If we look at whatever in his life most distressed him, we see how he came to look upon himself as a victim of circumstances. An imaginative and highly sensitive man, though he appreciates better than other men what he has felt and done, is not better placed than they are to decide what to do; he is not more prudent or resourceful or resolute, but less so. His subtlety, his insight, his fine discrimination are revealed, not in action, but in his reflections upon it when it is over, in his explanations and excuses. Even more than other men, he sees himself as a fool in action and as wise only after the event, and he sees his actions as betrayals of himself. No doubt, this sense of betrayal rests on illusion; for his actions are as much his own as are his explanations and excuses. But he does not put himself as deliberately into them, and they somehow escape from him. Nevertheless, if he is to be truly sincere, he must impute them to himself. Otherwise, his explanations betray him, and he appears to be a hypocrite. The perceptive reader who knows from other sources what he has done reads much more into the explanations than the writer of them intended that he should. Qui s’excuse, s’accuse. This is the more true, the more imaginative and subtle and moody the maker of the excuses, and the more he piles excuse upon excuse. His excuses then contradict one another, revealing the anxieties and the remorse which gave birth to them. Rousseau was less sincere than Proust was, who also had much to say about how society corrupts man. But then Proust, by the time he wrote the great novel in which he reveals so much of himself, was much nearer being reconciled to himself as he really was than Rousseau ever came to be.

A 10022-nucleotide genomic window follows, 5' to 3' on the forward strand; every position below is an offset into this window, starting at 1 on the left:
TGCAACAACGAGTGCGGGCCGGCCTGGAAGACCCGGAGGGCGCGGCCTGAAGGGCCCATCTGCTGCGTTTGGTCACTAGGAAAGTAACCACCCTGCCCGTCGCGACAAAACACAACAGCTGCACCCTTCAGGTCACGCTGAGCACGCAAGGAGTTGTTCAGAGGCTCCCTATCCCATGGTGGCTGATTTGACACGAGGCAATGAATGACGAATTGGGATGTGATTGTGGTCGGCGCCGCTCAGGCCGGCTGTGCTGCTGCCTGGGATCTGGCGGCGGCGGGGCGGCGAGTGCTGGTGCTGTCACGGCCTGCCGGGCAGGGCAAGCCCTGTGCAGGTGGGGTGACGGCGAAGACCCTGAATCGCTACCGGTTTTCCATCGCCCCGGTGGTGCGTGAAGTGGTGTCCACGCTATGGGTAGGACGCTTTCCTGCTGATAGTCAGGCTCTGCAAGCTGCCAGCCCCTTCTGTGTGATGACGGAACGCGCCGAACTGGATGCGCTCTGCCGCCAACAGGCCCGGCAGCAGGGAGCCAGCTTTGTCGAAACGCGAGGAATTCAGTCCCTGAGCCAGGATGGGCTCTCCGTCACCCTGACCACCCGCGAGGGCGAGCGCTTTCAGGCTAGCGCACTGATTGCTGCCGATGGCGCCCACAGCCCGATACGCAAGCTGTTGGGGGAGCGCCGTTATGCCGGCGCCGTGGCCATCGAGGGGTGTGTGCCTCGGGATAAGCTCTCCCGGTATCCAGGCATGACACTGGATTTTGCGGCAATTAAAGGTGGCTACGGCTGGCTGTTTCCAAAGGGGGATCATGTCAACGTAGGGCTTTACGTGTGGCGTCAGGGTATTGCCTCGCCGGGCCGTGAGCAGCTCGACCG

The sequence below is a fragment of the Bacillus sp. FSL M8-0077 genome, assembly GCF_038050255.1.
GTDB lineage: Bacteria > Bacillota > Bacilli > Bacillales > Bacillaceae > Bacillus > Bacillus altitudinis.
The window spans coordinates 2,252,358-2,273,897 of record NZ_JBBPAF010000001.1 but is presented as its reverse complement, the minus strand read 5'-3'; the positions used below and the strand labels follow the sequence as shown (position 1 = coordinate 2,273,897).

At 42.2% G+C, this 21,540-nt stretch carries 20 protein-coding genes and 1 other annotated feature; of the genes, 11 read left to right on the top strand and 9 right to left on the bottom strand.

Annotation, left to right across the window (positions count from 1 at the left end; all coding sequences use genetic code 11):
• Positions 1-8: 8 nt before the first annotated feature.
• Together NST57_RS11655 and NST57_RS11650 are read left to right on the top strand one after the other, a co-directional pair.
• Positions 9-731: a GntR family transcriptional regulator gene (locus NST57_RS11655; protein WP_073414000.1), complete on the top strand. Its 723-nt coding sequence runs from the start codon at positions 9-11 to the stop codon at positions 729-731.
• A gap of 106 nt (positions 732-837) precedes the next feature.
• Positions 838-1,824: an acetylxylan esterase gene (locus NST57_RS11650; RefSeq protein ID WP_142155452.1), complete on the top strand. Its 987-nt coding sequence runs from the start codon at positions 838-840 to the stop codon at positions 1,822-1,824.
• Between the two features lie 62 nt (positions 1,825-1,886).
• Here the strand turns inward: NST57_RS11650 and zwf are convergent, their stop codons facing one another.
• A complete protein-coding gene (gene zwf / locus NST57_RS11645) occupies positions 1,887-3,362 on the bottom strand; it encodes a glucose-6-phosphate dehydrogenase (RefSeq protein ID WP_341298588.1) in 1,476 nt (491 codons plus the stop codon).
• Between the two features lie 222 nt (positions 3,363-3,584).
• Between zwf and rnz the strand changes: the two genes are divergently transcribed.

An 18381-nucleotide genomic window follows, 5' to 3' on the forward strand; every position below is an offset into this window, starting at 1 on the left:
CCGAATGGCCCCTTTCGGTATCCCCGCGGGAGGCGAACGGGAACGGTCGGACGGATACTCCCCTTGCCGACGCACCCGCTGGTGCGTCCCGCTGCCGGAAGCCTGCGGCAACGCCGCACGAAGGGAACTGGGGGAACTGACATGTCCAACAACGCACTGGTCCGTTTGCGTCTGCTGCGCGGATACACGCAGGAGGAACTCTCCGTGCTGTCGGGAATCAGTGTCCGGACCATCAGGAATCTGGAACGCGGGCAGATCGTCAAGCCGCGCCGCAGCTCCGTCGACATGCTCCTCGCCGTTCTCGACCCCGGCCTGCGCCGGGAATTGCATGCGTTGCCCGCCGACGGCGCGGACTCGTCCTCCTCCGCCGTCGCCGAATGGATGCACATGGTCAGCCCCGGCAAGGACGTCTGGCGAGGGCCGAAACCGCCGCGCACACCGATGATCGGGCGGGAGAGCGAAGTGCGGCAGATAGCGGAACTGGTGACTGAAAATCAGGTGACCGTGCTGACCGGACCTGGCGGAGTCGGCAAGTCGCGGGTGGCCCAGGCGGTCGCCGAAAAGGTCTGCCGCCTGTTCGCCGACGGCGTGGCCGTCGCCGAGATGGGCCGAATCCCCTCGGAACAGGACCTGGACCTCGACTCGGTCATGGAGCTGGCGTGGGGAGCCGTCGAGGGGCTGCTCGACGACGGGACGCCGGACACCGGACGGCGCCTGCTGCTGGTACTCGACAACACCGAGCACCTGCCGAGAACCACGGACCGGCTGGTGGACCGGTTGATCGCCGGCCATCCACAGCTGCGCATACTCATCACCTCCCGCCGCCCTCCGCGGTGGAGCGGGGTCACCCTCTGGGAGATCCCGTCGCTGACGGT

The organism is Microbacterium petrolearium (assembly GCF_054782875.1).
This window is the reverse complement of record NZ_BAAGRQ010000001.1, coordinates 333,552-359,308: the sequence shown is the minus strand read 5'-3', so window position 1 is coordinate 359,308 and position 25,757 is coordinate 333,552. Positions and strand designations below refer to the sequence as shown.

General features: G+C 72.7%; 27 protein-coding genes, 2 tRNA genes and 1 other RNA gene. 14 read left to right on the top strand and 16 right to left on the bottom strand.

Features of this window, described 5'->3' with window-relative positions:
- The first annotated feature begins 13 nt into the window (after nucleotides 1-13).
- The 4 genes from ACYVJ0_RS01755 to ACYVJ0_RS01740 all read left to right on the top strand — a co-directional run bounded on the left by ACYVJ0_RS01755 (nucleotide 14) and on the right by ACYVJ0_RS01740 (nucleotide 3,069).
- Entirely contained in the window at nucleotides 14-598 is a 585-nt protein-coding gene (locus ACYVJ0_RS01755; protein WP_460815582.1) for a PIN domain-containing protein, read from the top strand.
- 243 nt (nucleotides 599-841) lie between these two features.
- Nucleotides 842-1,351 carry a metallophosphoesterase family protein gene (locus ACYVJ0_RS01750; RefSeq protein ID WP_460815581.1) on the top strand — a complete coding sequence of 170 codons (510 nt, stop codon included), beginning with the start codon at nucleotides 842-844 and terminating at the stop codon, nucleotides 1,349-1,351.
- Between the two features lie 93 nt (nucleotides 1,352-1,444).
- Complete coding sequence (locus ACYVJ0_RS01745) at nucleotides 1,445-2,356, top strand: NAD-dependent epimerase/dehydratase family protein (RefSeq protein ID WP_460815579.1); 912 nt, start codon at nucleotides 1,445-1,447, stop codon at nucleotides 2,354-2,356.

ROUSSEAU was what Mr. Guéhenno calls him, a “humiliated genius.” If he had not been of obscure birth, if his mother had not died soon after he was born, if his father had been able to look after him, he would not have been so deeply humiliated, and would not have felt the need to put himself forward so insistently as a good man. But in 1772, when Rousseau was only ten, his feckless and quarrelsome father fled from Geneva, leaving him in the care of a brother-in-law; and Rousseau himself ran away from his native city and his first apprenticeship when he was not yet sixteen. He was sent to Turin to a hostel where Protestant children were instructed in the Catholic faith. In his Confessions, written at a time when he set great store by patriotism and respect for the faith of his ancestors, he insisted that his conversion was a long and arduous business, but the records show that he abjured Protestantism only nine days after entering the hostel, an unusually short time. For several years he lived in or near Annecy under the protection of Madame de Warens, considerably older than himself, whom he called “mother,” and who “to protect him from vice” took him for a time for her bed-fellow until she found another young man needing the same protection. For years he led a restless and wandering life, and after his return to Paris in 1745 lived for several years, awkward and clumsy, on the fringes of the literary world. Not till 1750, at the age of thirty-eight, did he achieve success with his Discourse on the Arts and Sciences, in which he denounced society for corrupting man.